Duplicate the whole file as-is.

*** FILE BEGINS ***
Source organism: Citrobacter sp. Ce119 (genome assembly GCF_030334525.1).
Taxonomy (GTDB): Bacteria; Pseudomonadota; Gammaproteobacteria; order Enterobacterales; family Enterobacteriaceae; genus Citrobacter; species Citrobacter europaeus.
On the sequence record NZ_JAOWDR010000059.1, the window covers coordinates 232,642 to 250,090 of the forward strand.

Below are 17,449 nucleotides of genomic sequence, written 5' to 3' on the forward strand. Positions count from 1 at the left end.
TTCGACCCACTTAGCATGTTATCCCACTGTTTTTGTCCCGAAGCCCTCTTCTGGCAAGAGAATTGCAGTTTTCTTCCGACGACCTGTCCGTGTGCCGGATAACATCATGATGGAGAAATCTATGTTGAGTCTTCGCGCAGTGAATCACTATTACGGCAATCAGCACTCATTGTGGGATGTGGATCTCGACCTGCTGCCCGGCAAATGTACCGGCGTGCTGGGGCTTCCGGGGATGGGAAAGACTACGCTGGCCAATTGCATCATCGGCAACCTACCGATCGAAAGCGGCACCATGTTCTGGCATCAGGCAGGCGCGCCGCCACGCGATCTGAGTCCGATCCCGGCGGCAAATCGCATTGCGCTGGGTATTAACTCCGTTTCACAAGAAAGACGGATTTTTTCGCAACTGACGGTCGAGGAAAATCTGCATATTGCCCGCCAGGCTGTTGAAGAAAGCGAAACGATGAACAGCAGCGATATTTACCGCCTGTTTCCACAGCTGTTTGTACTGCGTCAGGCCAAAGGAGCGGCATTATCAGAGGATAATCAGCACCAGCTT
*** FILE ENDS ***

Source organism: Citrobacter sp. Ce119 (genome assembly GCF_030334525.1).
Taxonomy (GTDB): Bacteria; Pseudomonadota; Gammaproteobacteria; order Enterobacterales; family Enterobacteriaceae; genus Citrobacter; species Citrobacter europaeus.
On the sequence record NZ_JAOWDR010000059.1, the window covers coordinates 232,642 to 250,090 of the forward strand.

Below are 17,449 nucleotides of genomic sequence, written 5' to 3' on the forward strand. Positions count from 1 at the left end.
TTCGACCCACTTAGCATGTTATCCCACTGTTTTTGTCCCGAAGCCCTCTTCTGGCAAGAGAATTGCAGTTTTCTTCCGACGACCTGTCCGTGTGCCGGATAACATCATGATGGAGAAATCTATGTTGAGTCTTCGCGCAGTGAATCACTATTACGGCAATCAGCACTCATTGTGGGATGTGGATCTCGACCTGCTGCCCGGCAAATGTACCGGCGTGCTGGGGCTTCCGGGGATGGGAAAGACTACGCTGGCCAATTGCATCATCGGCAACCTACCGATCGAAAGCGGCACCATGTTCTGGCATCAGGCAGGCGCGCCGCCACGCGATCTGAGTCCGATCCCGGCGGCAAATCGCATTGCGCTGGGTATTAACTCCGTTTCACAAGAAAGACGGATTTTTTCGCAACTGACGGTCGAGGAAAATCTGCATATTGCCCGCCAGGCTGTTGAAGAAAGCGAAACGATGAACAGCAGCGATATTTACCGCCTGTTTCCACAGCTGTTTGTACTGCGTCAGGCCAAAGGAGCGGCATTATCAGAGGATAATCAGCACCAGCTT